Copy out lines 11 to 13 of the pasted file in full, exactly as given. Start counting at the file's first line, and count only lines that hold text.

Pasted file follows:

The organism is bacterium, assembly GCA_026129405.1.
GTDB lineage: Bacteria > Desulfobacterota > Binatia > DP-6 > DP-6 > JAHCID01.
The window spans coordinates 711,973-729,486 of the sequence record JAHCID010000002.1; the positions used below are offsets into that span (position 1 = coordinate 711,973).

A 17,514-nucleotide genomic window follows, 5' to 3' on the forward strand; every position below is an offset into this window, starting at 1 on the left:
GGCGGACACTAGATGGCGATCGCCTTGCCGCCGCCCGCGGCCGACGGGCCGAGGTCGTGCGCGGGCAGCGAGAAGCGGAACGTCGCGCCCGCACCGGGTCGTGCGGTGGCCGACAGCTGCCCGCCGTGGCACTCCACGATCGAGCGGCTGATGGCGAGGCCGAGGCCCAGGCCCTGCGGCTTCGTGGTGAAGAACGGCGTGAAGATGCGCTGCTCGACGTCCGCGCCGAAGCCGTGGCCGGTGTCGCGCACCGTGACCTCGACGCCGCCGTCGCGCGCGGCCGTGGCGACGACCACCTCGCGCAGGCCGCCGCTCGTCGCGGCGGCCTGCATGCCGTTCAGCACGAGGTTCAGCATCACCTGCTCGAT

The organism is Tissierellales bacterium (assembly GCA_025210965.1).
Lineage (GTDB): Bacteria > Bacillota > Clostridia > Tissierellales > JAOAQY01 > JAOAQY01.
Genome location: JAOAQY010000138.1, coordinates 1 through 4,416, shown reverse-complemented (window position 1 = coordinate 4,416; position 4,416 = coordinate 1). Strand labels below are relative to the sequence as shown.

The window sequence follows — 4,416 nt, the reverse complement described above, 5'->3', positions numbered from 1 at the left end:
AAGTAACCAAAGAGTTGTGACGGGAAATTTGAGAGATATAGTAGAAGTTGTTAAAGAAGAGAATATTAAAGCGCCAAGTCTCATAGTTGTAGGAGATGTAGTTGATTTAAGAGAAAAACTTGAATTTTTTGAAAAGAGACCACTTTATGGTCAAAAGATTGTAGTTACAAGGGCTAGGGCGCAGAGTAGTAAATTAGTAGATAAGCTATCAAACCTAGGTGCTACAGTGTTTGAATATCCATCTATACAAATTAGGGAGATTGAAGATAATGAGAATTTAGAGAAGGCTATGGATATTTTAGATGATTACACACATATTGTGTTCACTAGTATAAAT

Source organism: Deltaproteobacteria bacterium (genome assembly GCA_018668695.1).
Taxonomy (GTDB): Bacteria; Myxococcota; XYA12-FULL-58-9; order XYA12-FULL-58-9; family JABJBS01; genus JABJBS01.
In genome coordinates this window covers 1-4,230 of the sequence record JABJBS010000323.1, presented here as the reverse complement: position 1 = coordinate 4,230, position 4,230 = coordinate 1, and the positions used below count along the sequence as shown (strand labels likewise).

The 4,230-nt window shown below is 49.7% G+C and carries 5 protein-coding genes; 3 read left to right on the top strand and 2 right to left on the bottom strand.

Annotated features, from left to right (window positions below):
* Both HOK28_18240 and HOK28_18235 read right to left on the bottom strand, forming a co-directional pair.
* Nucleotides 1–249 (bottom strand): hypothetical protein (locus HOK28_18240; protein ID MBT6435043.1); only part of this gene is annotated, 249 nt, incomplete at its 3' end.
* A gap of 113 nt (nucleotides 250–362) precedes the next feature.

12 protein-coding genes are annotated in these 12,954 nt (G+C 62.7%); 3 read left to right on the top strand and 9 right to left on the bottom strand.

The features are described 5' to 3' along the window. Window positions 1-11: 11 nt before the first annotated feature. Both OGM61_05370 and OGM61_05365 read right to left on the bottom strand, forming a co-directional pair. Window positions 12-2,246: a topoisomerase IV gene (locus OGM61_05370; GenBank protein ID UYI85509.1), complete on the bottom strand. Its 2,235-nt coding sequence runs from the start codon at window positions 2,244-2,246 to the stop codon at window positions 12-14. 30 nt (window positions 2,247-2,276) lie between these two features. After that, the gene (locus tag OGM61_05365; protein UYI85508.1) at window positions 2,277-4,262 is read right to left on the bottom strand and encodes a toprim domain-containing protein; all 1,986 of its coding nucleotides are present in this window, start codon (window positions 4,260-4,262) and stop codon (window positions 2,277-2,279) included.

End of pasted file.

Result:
Source organism: Deltaproteobacteria bacterium (genome assembly GCA_018668695.1).
Taxonomy (GTDB): Bacteria; Myxococcota; XYA12-FULL-58-9; order XYA12-FULL-58-9; family JABJBS01; genus JABJBS01.
In genome coordinates this window covers 1-4,230 of the sequence record JABJBS010000323.1, presented here as the reverse complement: position 1 = coordinate 4,230, position 4,230 = coordinate 1, and the positions used below count along the sequence as shown (strand labels likewise).